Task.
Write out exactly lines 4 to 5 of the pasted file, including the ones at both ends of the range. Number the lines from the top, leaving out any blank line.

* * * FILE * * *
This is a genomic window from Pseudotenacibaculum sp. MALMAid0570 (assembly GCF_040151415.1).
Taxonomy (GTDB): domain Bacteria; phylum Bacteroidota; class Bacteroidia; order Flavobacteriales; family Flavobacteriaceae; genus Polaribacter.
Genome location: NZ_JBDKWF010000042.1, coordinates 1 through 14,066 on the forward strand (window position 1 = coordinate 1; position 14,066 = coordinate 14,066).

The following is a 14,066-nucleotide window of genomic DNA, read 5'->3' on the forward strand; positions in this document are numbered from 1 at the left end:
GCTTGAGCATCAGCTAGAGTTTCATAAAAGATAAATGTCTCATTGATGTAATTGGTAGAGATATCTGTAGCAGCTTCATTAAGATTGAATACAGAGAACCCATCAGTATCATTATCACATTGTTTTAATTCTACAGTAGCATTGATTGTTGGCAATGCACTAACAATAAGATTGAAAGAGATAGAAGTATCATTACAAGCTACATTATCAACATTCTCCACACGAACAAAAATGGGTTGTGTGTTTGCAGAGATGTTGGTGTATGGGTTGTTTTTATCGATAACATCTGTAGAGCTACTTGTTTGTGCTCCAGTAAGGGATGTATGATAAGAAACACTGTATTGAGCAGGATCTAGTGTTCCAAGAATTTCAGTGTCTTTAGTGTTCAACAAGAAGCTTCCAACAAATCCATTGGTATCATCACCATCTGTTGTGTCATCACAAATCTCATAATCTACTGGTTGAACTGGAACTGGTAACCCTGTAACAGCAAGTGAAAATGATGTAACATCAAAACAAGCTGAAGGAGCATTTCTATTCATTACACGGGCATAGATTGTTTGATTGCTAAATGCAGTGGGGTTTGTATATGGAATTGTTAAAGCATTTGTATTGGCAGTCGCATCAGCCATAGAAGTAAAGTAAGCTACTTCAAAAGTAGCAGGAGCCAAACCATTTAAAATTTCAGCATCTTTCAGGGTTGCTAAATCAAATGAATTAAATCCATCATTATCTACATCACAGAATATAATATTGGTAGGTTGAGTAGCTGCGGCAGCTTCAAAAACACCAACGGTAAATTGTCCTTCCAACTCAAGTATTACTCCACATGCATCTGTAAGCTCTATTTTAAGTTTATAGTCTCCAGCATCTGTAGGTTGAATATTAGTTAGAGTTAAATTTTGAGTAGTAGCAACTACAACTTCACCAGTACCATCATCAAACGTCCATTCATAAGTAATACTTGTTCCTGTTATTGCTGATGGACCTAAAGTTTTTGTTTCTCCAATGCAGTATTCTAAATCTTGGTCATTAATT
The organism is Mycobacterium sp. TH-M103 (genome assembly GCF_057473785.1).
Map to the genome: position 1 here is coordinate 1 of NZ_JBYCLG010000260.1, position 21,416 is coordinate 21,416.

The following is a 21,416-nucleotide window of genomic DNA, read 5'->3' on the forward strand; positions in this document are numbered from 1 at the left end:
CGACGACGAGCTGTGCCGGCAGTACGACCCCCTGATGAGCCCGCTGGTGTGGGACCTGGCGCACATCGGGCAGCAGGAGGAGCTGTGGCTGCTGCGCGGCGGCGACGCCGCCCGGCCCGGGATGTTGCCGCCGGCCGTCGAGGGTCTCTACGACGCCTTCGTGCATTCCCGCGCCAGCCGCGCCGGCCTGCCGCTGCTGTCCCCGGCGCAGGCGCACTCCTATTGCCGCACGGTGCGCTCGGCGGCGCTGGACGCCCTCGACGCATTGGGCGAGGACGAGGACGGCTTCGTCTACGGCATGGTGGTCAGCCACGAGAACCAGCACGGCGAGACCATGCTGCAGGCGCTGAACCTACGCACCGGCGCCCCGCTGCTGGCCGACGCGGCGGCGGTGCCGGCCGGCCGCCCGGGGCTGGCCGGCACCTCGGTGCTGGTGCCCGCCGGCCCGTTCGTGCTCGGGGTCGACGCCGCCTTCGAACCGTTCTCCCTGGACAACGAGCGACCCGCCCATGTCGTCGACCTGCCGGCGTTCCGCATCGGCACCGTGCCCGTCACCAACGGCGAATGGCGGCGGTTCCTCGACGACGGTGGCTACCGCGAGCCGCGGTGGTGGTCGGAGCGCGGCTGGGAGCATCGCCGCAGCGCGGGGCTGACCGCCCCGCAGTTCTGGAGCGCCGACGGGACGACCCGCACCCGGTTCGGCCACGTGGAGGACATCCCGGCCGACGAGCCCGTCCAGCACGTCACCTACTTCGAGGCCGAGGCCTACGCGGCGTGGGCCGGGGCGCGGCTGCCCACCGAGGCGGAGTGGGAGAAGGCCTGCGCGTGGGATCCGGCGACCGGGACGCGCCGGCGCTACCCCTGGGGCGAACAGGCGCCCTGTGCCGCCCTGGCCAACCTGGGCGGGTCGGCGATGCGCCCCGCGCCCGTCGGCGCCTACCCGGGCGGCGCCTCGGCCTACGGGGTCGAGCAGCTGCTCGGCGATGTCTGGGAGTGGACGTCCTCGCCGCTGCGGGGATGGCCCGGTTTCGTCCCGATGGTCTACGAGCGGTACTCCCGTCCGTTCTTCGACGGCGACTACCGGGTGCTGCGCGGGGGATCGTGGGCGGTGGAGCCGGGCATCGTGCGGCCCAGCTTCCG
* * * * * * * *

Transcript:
The following is a 14,066-nucleotide window of genomic DNA, read 5'->3' on the forward strand; positions in this document are numbered from 1 at the left end:
GCTTGAGCATCAGCTAGAGTTTCATAAAAGATAAATGTCTCATTGATGTAATTGGTAGAGATATCTGTAGCAGCTTCATTAAGATTGAATACAGAGAACCCATCAGTATCATTATCACATTGTTTTAATTCTACAGTAGCATTGATTGTTGGCAATGCACTAACAATAAGATTGAAAGAGATAGAAGTATCATTACAAGCTACATTATCAACATTCTCCACACGAACAAAAATGGGTTGTGTGTTTGCAGAGATGTTGGTGTATGGGTTGTTTTTATCGATAACATCTGTAGAGCTACTTGTTTGTGCTCCAGTAAGGGATGTATGATAAGAAACACTGTATTGAGCAGGATCTAGTGTTCCAAGAATTTCAGTGTCTTTAGTGTTCAACAAGAAGCTTCCAACAAATCCATTGGTATCATCACCATCTGTTGTGTCATCACAAATCTCATAATCTACTGGTTGAACTGGAACTGGTAACCCTGTAACAGCAAGTGAAAATGATGTAACATCAAAACAAGCTGAAGGAGCATTTCTATTCATTACACGGGCATAGATTGTTTGATTGCTAAATGCAGTGGGGTTTGTATATGGAATTGTTAAAGCATTTGTATTGGCAGTCGCATCAGCCATAGAAGTAAAGTAAGCTACTTCAAAAGTAGCAGGAGCCAAACCATTTAAAATTTCAGCATCTTTCAGGGTTGCTAAATCAAATGAATTAAATCCATCATTATCTACATCACAGAATATAATATTGGTAGGTTGAGTAGCTGCGGCAGCTTCAAAAACACCAACGGTAAATTGTCCTTCCAACTCAAGTATTACTCCACATGCATCTGTAAGCTCTATTTTAAGTTTATAGTCTCCAGCATCTGTAGGTTGAATATTAGTTAGAGTTAAATTTTGAGTAGTAGCAACTACAACTTCACCAGTACCATCATCAAACGTCCATTCATAAGTAATACTTGTTCCTGTTATTGCTGATGGACCTAAAGTTTTTGTTTCTCCAATGCAGTATTCTAAATCTTGGTCATTAATT